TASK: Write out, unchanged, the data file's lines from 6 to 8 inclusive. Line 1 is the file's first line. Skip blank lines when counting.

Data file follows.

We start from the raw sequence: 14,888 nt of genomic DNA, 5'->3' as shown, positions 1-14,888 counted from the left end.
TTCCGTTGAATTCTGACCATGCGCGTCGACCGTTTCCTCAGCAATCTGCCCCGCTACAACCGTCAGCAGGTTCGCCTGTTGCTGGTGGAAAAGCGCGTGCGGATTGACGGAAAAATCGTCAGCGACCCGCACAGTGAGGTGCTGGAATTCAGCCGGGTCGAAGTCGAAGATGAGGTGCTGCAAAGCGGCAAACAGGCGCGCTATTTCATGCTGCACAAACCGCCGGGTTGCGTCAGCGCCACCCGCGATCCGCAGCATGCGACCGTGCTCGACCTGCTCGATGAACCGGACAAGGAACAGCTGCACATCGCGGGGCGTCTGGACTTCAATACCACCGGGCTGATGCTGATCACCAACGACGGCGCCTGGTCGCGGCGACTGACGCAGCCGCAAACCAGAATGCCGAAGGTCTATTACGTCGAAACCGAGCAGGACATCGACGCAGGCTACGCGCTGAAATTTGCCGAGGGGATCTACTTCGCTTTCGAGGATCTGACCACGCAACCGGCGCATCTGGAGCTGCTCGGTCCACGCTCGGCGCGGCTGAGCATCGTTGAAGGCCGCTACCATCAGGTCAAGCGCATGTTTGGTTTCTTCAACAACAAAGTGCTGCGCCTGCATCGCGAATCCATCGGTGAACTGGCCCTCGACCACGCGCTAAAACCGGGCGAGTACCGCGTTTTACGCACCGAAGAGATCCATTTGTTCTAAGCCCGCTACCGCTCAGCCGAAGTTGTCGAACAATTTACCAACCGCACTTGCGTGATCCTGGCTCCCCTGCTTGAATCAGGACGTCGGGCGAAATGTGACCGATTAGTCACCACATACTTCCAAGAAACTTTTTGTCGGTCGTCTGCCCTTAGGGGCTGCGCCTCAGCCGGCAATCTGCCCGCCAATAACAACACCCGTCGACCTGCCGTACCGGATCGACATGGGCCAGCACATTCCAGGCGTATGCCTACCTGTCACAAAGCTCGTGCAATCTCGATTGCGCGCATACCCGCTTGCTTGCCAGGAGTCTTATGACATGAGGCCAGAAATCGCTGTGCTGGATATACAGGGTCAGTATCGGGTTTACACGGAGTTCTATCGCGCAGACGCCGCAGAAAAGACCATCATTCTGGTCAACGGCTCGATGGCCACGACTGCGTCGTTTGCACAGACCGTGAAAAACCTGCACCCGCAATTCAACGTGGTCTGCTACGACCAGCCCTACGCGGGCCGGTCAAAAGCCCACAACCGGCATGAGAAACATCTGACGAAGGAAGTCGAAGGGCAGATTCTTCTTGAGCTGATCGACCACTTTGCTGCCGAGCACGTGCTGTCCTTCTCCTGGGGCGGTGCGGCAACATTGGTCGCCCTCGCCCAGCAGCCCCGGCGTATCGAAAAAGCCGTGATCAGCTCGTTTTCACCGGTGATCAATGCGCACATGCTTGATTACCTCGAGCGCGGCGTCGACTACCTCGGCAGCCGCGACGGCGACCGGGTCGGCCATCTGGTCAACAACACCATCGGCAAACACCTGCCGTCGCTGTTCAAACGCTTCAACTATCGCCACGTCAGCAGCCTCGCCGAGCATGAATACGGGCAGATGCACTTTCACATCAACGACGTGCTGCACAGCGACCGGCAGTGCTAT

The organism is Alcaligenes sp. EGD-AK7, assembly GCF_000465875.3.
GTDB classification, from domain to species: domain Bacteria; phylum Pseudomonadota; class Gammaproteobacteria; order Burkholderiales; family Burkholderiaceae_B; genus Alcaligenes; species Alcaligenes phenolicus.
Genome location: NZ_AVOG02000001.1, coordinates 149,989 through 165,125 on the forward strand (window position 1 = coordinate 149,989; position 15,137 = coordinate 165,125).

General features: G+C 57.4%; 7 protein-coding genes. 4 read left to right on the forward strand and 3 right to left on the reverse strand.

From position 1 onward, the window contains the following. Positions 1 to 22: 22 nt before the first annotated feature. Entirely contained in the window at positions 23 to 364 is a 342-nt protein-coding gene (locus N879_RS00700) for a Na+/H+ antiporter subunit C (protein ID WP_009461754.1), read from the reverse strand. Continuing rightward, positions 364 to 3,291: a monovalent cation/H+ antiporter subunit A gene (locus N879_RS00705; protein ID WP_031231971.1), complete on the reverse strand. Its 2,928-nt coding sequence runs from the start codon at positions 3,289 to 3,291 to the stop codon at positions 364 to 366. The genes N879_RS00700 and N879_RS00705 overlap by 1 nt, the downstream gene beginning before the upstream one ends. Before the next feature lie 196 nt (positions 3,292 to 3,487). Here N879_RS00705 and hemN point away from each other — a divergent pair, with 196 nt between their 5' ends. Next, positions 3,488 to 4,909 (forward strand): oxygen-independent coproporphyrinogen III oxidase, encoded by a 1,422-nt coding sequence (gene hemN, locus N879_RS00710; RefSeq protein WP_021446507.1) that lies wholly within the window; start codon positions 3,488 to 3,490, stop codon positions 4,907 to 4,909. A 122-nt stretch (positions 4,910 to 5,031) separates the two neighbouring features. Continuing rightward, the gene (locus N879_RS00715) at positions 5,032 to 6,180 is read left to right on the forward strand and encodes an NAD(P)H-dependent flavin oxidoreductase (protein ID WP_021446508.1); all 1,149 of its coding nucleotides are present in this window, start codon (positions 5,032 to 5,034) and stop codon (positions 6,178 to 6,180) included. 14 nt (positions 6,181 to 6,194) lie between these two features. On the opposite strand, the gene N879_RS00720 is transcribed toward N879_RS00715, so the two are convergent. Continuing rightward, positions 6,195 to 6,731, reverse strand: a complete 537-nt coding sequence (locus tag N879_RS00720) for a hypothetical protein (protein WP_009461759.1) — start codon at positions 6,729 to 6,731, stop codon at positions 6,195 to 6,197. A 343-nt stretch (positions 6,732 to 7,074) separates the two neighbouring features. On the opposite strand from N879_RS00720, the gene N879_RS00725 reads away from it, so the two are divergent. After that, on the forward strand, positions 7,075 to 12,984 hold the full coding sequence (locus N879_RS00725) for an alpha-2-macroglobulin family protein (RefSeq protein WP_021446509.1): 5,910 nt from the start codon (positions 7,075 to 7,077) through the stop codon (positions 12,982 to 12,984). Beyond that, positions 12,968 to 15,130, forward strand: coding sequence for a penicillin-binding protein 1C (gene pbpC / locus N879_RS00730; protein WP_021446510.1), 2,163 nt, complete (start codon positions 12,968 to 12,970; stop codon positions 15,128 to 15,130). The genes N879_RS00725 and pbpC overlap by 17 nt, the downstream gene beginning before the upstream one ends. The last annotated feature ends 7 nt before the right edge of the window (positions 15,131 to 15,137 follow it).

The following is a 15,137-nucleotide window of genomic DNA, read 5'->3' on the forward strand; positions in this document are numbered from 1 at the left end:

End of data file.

General features: G+C 57.4%; 7 protein-coding genes. 4 read left to right on the forward strand and 3 right to left on the reverse strand.

From position 1 onward, the window contains the following. Positions 1 to 22: 22 nt before the first annotated feature. Entirely contained in the window at positions 23 to 364 is a 342-nt protein-coding gene (locus N879_RS00700) for a Na+/H+ antiporter subunit C (protein ID WP_009461754.1), read from the reverse strand. Continuing rightward, positions 364 to 3,291: a monovalent cation/H+ antiporter subunit A gene (locus N879_RS00705; protein ID WP_031231971.1), complete on the reverse strand. Its 2,928-nt coding sequence runs from the start codon at positions 3,289 to 3,291 to the stop codon at positions 364 to 366. The genes N879_RS00700 and N879_RS00705 overlap by 1 nt, the downstream gene beginning before the upstream one ends. Before the next feature lie 196 nt (positions 3,292 to 3,487). Here N879_RS00705 and hemN point away from each other — a divergent pair, with 196 nt between their 5' ends. Next, positions 3,488 to 4,909 (forward strand): oxygen-independent coproporphyrinogen III oxidase, encoded by a 1,422-nt coding sequence (gene hemN, locus N879_RS00710; RefSeq protein WP_021446507.1) that lies wholly within the window; start codon positions 3,488 to 3,490, stop codon positions 4,907 to 4,909. A 122-nt stretch (positions 4,910 to 5,031) separates the two neighbouring features. Continuing rightward, the gene (locus N879_RS00715) at positions 5,032 to 6,180 is read left to right on the forward strand and encodes an NAD(P)H-dependent flavin oxidoreductase (protein ID WP_021446508.1); all 1,149 of its coding nucleotides are present in this window, start codon (positions 5,032 to 5,034) and stop codon (positions 6,178 to 6,180) included. 14 nt (positions 6,181 to 6,194) lie between these two features. On the opposite strand, the gene N879_RS00720 is transcribed toward N879_RS00715, so the two are convergent. Continuing rightward, positions 6,195 to 6,731, reverse strand: a complete 537-nt coding sequence (locus tag N879_RS00720) for a hypothetical protein (protein WP_009461759.1) — start codon at positions 6,729 to 6,731, stop codon at positions 6,195 to 6,197. A 343-nt stretch (positions 6,732 to 7,074) separates the two neighbouring features. On the opposite strand from N879_RS00720, the gene N879_RS00725 reads away from it, so the two are divergent. After that, on the forward strand, positions 7,075 to 12,984 hold the full coding sequence (locus N879_RS00725) for an alpha-2-macroglobulin family protein (RefSeq protein WP_021446509.1): 5,910 nt from the start codon (positions 7,075 to 7,077) through the stop codon (positions 12,982 to 12,984). Beyond that, positions 12,968 to 15,130, forward strand: coding sequence for a penicillin-binding protein 1C (gene pbpC / locus N879_RS00730; protein WP_021446510.1), 2,163 nt, complete (start codon positions 12,968 to 12,970; stop codon positions 15,128 to 15,130). The genes N879_RS00725 and pbpC overlap by 17 nt, the downstream gene beginning before the upstream one ends. The last annotated feature ends 7 nt before the right edge of the window (positions 15,131 to 15,137 follow it).

The following is a 15,137-nucleotide window of genomic DNA, read 5'->3' on the forward strand; positions in this document are numbered from 1 at the left end: